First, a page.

The Trump administration has, at last, formally allowed the start of the transition of power to President-elect Joe Biden. This eases the dangers to national security and pandemic response that were looming because of President Donald Trump’s intransigence. But there’s another element that, while not required by law, is crucial to the health of democracy: Trump must acknowledge that Biden legitimately won this election. He must concede, as every major defeated presidential candidate in modern American history has done. Without that, the nation could face years of the same kind of turmoil seen these past three weeks.
Since George Washington handed the presidency over to John Adams in 1797, the peaceful transfer of power has been an American hallmark, though the process hasn’t always been seamless. For example, it was postponed for weeks in 2000 by the contentious Florida recount in that razor-thin election. But even that showdown was part of a good-faith process that ultimately, peacefully handed power to the winner.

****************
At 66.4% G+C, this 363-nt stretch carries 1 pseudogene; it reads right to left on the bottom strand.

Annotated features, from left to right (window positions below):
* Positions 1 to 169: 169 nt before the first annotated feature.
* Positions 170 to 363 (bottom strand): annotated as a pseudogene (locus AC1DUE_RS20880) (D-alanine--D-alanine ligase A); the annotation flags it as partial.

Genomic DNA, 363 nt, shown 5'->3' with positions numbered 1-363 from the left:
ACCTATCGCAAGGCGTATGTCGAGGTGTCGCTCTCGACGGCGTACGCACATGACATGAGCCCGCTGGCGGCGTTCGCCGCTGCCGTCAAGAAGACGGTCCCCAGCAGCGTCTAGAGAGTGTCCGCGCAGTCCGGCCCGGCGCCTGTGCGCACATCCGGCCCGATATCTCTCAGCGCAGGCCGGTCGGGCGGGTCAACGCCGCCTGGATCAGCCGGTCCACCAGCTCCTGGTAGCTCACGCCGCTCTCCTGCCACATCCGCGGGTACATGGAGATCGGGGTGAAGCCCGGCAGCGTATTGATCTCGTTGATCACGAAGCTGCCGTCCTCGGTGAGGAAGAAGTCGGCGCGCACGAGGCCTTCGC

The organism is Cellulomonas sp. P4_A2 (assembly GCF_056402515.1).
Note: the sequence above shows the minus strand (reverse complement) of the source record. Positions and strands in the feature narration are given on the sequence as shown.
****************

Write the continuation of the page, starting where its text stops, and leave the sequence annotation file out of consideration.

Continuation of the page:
This isn’t 2000. This year’s election wasn’t close — Biden won by 6 million votes and a solid Electoral College majority. Unlike the genuine ballot issues of 2000 (remember “hanging chads”?), Trump’s claims of mass voter fraud were whole-cloth fabrications, dangerous slander against America’s entire electoral system. After Trump’s attempt in plain view to pressure local election officials to simply ignore the will of the voters and hand him states he didn’t come close to winning, the words “good faith” now ring hollow.